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A talcum bottle knocked over with powder spilling out

Johnson & Johnson (J&J) recently announced that it has set aside nearly $4 billion to cover verdicts, settlements, and other legal expenses related to litigation concerning its talc-based products. In an annual filing with the Securities and Exchange Commission (SEC), the company stated that its 2020 litigation expense is “primarily associated with talc-related reserves and certain settlements.”

J&J is currently defending about 25,000 lawsuits filed by plaintiffs who claim its Baby Powder and Shower to Shower products caused cancer.

J&J Reserving Funds to Cover Potential Lawsuit Verdicts

Though J&J has set aside funds to cover these expenses, that doesn’t mean it has admitted to any wrongdoing. The company has appealed most of the verdicts favoring plaintiffs, including a $4.7 billion verdict handed down by a St. Louis jury in 2018.

In that case, 22 women with ovarian cancer who used Johnson’s Baby Powder for years blamed the company for failing to warn that its talc sometimes contained small amounts of asbestos. The jury agreed and awarded the plaintiffs $4.7 billion in compensatory and punitive damages.

The Missouri appeals court later reduced the verdict to $2.1 billion but refused to eliminate punitive damages. J&J is now awaiting a final appeal decision by the U.S. Supreme Court and has likely reserved funds partly in case that appeal fails. The company stated in its SEC filing that it continues to believe that it has strong legal grounds for the appeal of this verdict and other verdicts it has appealed.

J&J has agreed to settlements in some other cases. In October 2020, Bloomberg reported that the J&J paid over $100 million to settle over 1,000 talc lawsuits.

J&J Was Aware Its Products Could Contain Cancer-Causing Asbestos

Despite J&J’s repeated assertions that its talc-based products are safe, there is evidence that it was aware some of its raw talc and final powders were contaminated with asbestos early on.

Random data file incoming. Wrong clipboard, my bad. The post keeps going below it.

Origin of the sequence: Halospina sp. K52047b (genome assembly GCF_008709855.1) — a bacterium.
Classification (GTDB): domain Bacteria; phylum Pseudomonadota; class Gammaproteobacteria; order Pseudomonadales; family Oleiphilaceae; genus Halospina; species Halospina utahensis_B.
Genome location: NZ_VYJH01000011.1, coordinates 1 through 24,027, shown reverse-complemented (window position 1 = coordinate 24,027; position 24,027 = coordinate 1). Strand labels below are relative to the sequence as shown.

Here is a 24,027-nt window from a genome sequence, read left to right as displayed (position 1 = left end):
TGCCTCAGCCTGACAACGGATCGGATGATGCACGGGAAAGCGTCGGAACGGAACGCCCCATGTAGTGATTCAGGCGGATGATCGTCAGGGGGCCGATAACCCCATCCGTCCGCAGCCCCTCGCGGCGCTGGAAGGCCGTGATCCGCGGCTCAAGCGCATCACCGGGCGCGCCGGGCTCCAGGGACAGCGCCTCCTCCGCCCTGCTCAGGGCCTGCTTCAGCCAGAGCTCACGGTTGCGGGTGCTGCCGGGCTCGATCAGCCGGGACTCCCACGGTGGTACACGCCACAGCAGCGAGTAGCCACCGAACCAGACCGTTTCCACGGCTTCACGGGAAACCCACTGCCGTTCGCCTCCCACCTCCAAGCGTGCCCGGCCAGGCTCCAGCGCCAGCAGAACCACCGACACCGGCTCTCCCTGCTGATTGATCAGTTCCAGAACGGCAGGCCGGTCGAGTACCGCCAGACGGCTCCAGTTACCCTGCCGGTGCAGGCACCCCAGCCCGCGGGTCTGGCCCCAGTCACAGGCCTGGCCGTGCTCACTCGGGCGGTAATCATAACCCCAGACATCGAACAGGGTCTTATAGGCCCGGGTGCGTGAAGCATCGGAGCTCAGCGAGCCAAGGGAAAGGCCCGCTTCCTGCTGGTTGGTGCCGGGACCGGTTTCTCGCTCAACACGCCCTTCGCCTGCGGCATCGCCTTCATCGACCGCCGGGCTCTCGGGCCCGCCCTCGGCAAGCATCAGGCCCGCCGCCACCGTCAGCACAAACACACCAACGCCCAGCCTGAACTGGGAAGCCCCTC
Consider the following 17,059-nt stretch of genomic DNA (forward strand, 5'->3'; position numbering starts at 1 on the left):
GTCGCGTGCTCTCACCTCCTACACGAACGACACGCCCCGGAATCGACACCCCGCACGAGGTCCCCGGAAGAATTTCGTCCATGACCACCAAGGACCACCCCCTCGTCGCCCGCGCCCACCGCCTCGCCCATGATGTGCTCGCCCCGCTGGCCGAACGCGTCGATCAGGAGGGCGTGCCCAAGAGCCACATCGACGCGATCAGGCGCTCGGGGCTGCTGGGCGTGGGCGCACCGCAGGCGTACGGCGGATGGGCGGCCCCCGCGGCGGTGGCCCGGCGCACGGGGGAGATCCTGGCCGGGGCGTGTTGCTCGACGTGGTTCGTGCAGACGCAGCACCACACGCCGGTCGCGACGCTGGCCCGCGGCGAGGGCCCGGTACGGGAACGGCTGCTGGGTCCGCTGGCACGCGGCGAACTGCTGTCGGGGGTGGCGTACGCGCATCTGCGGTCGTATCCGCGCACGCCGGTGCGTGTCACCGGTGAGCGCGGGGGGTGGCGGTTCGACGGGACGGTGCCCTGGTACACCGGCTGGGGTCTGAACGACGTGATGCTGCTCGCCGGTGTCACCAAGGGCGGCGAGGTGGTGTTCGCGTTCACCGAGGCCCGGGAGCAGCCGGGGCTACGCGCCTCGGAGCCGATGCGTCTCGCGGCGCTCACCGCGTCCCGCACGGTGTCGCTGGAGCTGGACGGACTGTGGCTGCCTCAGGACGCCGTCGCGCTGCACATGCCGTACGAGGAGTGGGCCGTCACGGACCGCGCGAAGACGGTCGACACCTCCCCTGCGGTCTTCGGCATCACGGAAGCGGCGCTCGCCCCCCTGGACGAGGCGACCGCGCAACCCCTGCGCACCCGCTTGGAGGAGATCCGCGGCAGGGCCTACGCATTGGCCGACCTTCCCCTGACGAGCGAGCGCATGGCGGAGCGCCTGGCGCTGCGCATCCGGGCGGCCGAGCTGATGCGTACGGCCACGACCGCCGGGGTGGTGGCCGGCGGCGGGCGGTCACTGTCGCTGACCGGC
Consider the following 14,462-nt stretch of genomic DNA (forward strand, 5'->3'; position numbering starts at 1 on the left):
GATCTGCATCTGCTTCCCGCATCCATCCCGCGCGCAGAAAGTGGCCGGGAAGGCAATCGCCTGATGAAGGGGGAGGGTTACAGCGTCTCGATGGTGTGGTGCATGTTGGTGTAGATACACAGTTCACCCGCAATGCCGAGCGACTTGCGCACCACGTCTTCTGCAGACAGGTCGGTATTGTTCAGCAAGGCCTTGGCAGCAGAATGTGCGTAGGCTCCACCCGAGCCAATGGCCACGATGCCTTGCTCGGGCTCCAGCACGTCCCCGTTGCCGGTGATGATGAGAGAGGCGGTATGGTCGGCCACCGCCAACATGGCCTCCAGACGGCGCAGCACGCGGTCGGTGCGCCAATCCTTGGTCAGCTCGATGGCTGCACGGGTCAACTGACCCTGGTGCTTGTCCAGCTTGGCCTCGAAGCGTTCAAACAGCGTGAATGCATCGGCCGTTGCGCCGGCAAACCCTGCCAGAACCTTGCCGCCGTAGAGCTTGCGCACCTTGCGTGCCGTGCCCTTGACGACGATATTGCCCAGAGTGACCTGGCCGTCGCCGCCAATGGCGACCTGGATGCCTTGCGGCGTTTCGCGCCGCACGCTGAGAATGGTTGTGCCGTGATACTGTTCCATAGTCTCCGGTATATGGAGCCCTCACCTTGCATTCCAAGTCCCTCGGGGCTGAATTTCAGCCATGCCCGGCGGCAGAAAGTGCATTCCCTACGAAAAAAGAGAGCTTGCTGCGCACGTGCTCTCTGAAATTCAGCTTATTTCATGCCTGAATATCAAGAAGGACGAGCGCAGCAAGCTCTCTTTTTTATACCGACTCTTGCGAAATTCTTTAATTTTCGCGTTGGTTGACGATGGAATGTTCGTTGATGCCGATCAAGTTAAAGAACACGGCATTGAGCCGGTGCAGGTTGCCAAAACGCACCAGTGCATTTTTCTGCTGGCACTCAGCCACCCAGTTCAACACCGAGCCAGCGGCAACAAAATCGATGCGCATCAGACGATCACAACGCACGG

Reuters reported in 2018 that between 1971 and the early 2000s, internal company reports, memos, and other confidential documents revealed that asbestos had been detected in both talc and powder samples, but J&J failed to alert the FDA or consumers of the potential risk.

Reuters investigators also found that company employees were concerned about the contamination and how to address it.

J&J Stops Selling Johnson’s Baby Powder in the U.S. and Canada

Over the past several years, the number of talc-based lawsuits filed against J&J has steadily increased, jumping by 39 percent between 2020 and 2021. In October 2016, all federally filed talcum powder lawsuits were consolidated in the District of New Jersey for pre-trial proceedings.

Since then, several verdicts have favored plaintiffs, increasing pressure on J&J to negotiate a broader range of settlements. Still, J&J has had its share of victories in appeals court, so the battle continues.

Citing decreased demand, a “constant barrage of litigation advertising,” and misinformation about safety, the company announced in May 2020 that it would stop selling its talc-based Johnson’s Baby Powder in the U.S. and Canada. J&J added that it would continue to sell the product in other markets around the world “where there is a significantly higher consumer demand for the product.”

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